• mick 5 months ago

            this is right after macron fronts him for being gutless( in diplo-speak of course)

          • Joe 5 months ago

            Yeah, good to see ‘Manny’ giving Two Tonguer a lesson

      • stucrmnx120fshwf 5 months ago

        That’s 30 bad news polls for Abbott, 30 for Turnbull, 60 bad news polls, tripling the deficit, without the GFC, fighting a Clean disruption industrial revolution, readying tax cuts to the banks, because of their huge profits, from cutting people’s money in retirement, to cut their healthcare.

        • Lindsay 5 months ago

          Must be a Bill (champion self promoter) Shorten tragic.

          • stucrmnx120fshwf 5 months ago

            Are you saying that the Abbott Hockey zombie cuts, cruelty based budget, didn’t accumulate debt, at 4 times Labor in the GFC, without even the GFC. 500 billion dollars, is half of the national GDP, do you or the country, have that sort of disposable income.

    • Brunel 5 months ago

      And some say that politicians should not be funded by the AEC. 🙄 Therefore the politicians are funded by private firms instead!

  2. Glynn Palmer 5 months ago

    A message to the COALition anti renewables group. I won’t mention the name of a distinguished military leader and engineer who started Victoria’s electricity generation industry from whom they adopted their title.

    Industry is not listening to you. Industry recognises that renewables will provide the energy of the future at a lower cost than fossil fuels. Please cease to be a fossil fool.

    • stucrmnx120fshwf 5 months ago

      2023, renewables half of the price of carbon emissions based power, 2028, a quarter of the price per kWh, whose going to be dumb enough to burn brown coal, as dirty as the stuff you flush every day. I look forward to the Pilbara solar farm, to Indonesia cable.

  3. George Darroch 5 months ago

    This is also the project powering Melbourne’s trams.

    Turnbull should get his grubby hands off this project, but he loves things that are shiny and technological so he can bask in the reflected glory, and doubly so when they involve foreign leaders and captains of industry.

    • Joe 5 months ago

      The COALition give Labor states a public spraying at every opportunity for going strong with their respective RE Targets and getting on with the business. But it doesn’t stop COALition MP’s from showing up at media staged events for a ‘first sodding’ of a new RE project. And now we have Two Tongues Turnbull taking the credit off Lily / Vic Labor. These ‘COALition Climate Criminals’ have no shame.

      • Marg1 5 months ago

        Agreed, well said. He’s such a shyster isn’t he?

        • Joe 5 months ago

          Thanks

  4. MaxG 5 months ago

    Sometimes I am ashamed to be Australian: https://www.facebook.com/junkeedotcom/videos/891380047641127/

    • Joe 5 months ago

      Max, there is no shame in being an Aussie. The shame is on the Not My Government and what is does / doesn’t do in our name. Those ‘climate criminals’, they are the ones that should be ashamed.

  5. Thucydides 5 months ago

    Poor Malcolm Turnbull, political hostage of the coal lobby, reduced to photo-bombing renewable energy projects his government has done its best to sabotage.

    • Marg1 5 months ago

      Spot on Thucydides, what a sham he is.

    • Ren Stimpy 5 months ago

      So true. The sheer duplicitousness of the snub to Victoria which has real renewables ambition, while the man himself is really a retreating earthworm on renewables, then he takes all credit for Victoria’s good work.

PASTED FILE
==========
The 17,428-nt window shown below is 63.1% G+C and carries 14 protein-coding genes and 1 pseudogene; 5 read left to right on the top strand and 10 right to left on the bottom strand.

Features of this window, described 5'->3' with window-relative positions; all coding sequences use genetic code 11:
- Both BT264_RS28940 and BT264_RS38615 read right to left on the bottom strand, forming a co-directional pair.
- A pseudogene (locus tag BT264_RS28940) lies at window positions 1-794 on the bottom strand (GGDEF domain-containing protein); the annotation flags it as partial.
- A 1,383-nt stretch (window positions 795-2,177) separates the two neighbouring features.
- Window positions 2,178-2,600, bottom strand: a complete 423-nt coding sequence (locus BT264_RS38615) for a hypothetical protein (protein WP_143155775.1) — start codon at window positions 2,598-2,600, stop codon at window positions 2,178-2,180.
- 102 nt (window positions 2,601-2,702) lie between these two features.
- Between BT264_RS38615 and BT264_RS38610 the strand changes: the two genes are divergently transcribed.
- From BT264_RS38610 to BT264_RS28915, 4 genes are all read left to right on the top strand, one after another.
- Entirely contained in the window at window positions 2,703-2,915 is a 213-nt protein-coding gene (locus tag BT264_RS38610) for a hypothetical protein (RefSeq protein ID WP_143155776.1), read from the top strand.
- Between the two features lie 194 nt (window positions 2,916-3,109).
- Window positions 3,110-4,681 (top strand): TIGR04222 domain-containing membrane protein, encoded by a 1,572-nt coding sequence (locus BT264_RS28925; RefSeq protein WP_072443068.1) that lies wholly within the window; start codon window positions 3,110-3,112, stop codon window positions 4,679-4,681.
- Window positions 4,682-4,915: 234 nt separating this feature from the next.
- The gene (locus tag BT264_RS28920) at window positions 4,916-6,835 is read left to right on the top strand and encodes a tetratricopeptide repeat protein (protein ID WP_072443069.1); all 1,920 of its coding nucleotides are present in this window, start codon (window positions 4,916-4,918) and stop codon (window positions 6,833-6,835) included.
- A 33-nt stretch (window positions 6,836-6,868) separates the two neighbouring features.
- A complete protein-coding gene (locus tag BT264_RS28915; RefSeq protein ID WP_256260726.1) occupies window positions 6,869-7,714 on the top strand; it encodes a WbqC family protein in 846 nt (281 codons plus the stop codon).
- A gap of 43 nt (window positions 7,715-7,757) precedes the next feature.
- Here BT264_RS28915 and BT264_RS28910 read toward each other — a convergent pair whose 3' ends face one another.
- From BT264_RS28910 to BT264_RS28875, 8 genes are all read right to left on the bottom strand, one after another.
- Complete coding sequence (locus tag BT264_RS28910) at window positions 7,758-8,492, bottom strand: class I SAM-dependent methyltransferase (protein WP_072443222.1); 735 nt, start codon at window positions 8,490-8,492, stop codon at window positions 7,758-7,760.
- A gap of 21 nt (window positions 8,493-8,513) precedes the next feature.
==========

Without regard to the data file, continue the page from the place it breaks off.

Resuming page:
Fridge, it would drive a less sober man to motherflipping curse words!

  6. RobertO 5 months ago

    Hi Giles a small correction please

    “Nectar Farms will use a Neoen wind farm and another Tesla battery to power its new greenhouse near Stawell in Victoria – a $00 million project that would have gone overseas were it not for the cheaper renewable energy option”

    How much money $00 million project.

  7. john 5 months ago

    The simple outcome from this is that this is the cheapest cost of energy.
    This is disruption to the present situation.
    It has zero to do with some kind of feel good attitude it is cheaper.
    When new Technology is cheaper it takes over the market.
    We will be witness to this kind of disruption to the old type of energy production moving forward.

  8. john 5 months ago

    This is exactly as expected technological disruption it is happening.
    Why?
    It is cheaper it has NOTHING to do with feel good it is cheaper.

    • Timmeh 5 months ago

      Thats great, yes, renewables are now getting cheaper, so yes let’s use them. The problem most people have is the fact that the old entrenched industries are successfully lobbying government to stop us moving forward with cheaper AND cleaner energy. I don’t understand your point. Would you rather a chimney stack spewing coal pollutants or a wind farms and solar panels?

  9. Phil 5 months ago

    Like many consumers (myself included) who said about energy costs …enough is enough and went off grid/microgrid …Industry is doing same

    And it not Kilowatts it’s Gigawatts

  10. Ben 5 months ago

    Hi, I presume that when a large electricity consumer signs a private electricity supply agreement for a portion of their electricity supply (regardless of technology), the obvious intent is to reduce their electricity bill with the traditional grid retailer. But since a portion of the bill includes some poles& wires opex recovery, does a separate electricity supply agreement mean that the customer is paying proportionally less for poles & wires than his neighbour?
    I don’t know how a demand side connection agreement with separate generators reconciles the poles & wires cost.

    • Giles 5 months ago

      Most wholesale electricity contacts to big consumers do not include big network charges – that is cross subsidised by the mugs in the households and small businesses.

      • Nick Kemp 5 months ago

        No wonder more and more people are unplugging from the grid – soon they’ll want to charge a supply charge so that they can take electricity from you for a piffling reward.